EAST PEORIA — Even if Sorce Enterprises doesn't win the state "craft" marijuana lottery, the owner has learned something important in the process:
The city of East Peoria and his neighbors favor Roy Sorce's attempt to sustain the success of his long-established trucking company, by any legal means necessary.
"I really appreciate the support of the city council and city officials," Sorce said Tuesday. "I think they're sincere about wanting to help local business succeed and be a contributing part of the community. We're very excited about moving forward."
The City Council approved, with conditions, a proposal to operate a cannabis craft grower and infuser operation in the rear corner of the building that currently houses the Sorce Enterprises trucking business, 3201 N. Main St. In order to comply with a distance requirement of 1,000 feet between any cannabis operation and any day care service provider, Sorce has agreed to demolish a portion of the building to create the necessary distance from the day care facility located across Main Street.
The Zoning Board recommended approval of the special use proposal at its regular meeting last week. By a vote of 4-1 on Tuesday, the council approved the special use request. Commissioner Mike Sutherland continued his opposition to all cannabis proposals that have come before the council and voted in opposition to the special use request.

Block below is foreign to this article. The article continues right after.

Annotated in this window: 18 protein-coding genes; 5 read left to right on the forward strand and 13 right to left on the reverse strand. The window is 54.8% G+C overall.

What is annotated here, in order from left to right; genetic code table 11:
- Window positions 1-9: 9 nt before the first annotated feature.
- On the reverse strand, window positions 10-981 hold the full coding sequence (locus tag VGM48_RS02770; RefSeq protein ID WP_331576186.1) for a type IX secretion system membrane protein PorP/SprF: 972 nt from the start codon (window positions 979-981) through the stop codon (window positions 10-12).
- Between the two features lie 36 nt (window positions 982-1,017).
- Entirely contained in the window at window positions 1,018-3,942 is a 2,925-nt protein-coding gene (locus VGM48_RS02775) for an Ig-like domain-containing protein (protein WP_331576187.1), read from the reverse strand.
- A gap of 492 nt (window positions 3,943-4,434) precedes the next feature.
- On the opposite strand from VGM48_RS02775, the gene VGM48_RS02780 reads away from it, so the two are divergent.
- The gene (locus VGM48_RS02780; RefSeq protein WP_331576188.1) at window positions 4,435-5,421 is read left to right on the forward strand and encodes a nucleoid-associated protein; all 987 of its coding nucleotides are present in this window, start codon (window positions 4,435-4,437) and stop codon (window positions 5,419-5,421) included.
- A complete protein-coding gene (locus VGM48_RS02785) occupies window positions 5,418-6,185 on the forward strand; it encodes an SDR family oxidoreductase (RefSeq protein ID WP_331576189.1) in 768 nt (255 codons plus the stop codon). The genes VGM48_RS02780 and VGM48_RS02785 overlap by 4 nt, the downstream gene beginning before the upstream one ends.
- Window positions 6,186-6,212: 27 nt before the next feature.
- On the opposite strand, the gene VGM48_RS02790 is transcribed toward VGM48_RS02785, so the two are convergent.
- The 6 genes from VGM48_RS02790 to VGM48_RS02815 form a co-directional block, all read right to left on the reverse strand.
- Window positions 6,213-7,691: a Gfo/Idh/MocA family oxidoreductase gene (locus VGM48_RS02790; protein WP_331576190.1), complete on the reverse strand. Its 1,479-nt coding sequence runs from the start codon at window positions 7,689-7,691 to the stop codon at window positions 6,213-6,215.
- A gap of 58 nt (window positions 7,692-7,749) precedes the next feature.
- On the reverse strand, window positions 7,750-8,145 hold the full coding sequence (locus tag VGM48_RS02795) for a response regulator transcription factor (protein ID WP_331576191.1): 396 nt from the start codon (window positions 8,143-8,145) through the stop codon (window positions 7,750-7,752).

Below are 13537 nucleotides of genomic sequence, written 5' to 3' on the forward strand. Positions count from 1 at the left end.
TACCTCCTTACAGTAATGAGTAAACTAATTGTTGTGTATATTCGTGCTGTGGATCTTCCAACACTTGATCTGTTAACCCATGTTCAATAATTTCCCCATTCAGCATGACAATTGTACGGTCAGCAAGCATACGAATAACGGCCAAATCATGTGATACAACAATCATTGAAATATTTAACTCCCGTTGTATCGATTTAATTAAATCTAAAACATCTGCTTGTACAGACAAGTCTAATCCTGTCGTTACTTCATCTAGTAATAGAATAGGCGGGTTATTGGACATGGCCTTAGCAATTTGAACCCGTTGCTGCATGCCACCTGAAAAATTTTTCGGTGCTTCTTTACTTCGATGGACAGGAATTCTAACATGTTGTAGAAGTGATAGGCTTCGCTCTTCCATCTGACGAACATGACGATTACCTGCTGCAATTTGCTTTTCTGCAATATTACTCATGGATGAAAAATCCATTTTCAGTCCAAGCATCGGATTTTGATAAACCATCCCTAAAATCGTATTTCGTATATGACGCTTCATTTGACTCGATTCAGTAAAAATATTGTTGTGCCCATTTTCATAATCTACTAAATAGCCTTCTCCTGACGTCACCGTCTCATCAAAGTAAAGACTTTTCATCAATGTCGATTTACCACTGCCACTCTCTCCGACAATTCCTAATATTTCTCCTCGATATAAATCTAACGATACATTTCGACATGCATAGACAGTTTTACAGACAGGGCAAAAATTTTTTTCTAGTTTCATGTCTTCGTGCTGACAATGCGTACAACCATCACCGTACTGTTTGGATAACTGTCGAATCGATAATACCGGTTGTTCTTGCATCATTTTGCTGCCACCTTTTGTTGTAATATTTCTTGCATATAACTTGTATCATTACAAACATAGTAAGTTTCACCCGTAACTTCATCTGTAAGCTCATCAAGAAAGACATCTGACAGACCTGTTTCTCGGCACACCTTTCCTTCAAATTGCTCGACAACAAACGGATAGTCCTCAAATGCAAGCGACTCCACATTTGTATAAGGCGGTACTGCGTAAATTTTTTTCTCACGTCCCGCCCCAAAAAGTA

A craft grower operation can contain no more than 5,000 square feet of plants growing in a a 10,000-square-foot facility. By comparison, a cultivation operation, like the one in Delavan, can be as large as 210,000 square feet.
In addition to the 75 licenses the state will award to businesses to sell recreational marijuana in Illinois, 40 licenses will be awarded by July 1 to businesses that wish to grow smaller "craft" amounts of cannabis for adult use. The license also allows the business to extract the oils from the plants to produce edible cannabis products. By December, 2021 the state Department of Agriculture will issue up to 60 additional craft grower licenses.
The state will award the licenses based on the quality of the applications which assign numerical values to a list of qualifications, like meeting all zoning requirements, proposed hiring practices, diversity of the workforce and business plans for success.
"If you do things the right way you have a good chance of being awarded a license," Sorce said Tuesday. "I'm going to stay optimistic about our chances."
Scott Hilyard can be reached at 686-3244 or by email at firstname.lastname@example.org